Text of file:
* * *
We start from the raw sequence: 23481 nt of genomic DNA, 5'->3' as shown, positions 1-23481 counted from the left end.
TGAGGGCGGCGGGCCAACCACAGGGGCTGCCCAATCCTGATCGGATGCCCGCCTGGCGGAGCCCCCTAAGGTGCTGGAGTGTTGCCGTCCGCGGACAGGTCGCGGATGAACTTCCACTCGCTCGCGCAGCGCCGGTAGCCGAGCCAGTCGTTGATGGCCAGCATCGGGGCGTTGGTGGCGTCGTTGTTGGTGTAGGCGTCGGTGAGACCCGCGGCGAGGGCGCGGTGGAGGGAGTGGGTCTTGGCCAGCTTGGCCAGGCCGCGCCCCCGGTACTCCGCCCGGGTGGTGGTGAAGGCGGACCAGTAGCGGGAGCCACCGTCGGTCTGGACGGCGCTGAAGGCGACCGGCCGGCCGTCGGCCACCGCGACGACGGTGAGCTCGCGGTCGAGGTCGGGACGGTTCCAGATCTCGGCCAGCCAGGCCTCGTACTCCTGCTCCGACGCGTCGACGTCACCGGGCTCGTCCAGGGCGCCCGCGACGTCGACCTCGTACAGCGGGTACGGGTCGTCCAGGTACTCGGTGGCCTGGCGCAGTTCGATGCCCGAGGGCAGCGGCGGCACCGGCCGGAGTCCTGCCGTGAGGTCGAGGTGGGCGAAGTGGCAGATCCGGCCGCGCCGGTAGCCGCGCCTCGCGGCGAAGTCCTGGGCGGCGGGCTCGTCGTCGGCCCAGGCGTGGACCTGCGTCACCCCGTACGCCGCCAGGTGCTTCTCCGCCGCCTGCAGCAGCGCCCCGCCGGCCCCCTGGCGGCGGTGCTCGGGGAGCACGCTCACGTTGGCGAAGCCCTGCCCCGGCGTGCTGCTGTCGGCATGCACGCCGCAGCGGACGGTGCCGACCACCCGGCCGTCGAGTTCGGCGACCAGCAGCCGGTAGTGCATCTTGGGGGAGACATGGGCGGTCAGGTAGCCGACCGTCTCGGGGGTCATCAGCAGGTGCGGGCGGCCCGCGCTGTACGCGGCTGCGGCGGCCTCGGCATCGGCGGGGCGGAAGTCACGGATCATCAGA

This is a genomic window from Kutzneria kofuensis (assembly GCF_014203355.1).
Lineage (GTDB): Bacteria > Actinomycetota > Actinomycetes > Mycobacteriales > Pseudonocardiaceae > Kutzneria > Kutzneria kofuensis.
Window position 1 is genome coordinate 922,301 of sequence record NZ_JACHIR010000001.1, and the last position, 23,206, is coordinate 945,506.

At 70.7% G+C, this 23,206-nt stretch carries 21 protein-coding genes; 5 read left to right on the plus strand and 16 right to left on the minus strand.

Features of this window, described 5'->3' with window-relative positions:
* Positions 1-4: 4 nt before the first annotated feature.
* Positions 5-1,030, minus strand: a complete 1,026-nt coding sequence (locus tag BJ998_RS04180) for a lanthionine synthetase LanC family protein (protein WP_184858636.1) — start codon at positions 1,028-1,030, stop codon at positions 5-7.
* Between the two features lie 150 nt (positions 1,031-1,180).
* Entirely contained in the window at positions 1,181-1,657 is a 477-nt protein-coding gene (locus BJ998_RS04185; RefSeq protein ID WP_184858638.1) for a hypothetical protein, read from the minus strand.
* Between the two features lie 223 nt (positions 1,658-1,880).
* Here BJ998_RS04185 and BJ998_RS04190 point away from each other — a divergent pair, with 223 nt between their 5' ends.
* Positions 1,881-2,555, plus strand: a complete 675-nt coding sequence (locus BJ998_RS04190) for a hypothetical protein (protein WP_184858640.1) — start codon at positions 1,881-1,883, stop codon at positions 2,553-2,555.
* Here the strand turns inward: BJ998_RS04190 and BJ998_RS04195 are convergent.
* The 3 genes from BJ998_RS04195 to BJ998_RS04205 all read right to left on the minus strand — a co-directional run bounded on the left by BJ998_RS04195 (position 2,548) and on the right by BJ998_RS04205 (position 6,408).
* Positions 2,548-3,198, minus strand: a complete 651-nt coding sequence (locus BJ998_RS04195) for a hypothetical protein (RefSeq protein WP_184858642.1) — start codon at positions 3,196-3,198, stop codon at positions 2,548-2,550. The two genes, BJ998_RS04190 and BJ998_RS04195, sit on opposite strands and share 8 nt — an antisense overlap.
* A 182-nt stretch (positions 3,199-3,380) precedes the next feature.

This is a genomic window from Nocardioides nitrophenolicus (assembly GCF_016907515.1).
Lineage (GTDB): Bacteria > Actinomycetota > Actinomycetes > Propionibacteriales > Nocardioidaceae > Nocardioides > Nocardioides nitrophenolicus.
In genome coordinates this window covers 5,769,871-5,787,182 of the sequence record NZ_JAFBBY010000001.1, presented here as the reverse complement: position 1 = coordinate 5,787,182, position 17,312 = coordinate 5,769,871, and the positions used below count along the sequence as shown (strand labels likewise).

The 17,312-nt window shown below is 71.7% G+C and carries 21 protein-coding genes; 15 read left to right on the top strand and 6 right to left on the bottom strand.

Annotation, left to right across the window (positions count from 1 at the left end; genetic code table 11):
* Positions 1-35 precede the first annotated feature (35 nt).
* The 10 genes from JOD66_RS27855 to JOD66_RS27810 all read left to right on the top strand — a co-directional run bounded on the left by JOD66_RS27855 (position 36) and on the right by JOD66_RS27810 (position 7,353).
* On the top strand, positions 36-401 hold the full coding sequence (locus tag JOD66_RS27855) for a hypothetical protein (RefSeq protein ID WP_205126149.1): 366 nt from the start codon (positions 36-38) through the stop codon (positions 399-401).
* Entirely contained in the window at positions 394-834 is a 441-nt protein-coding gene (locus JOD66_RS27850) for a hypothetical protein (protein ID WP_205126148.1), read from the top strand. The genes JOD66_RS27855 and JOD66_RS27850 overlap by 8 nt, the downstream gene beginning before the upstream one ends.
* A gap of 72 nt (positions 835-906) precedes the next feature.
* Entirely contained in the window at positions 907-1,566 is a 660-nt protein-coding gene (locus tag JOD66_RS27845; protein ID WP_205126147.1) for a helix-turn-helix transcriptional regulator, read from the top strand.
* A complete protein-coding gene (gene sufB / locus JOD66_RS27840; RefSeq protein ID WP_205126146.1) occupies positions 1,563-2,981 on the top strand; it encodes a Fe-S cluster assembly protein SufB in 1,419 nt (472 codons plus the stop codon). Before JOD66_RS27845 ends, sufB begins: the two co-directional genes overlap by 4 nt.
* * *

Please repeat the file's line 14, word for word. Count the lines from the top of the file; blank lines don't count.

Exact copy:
* Positions 1,881-2,555, plus strand: a complete 675-nt coding sequence (locus BJ998_RS04190) for a hypothetical protein (protein WP_184858640.1) — start codon at positions 1,881-1,883, stop codon at positions 2,553-2,555.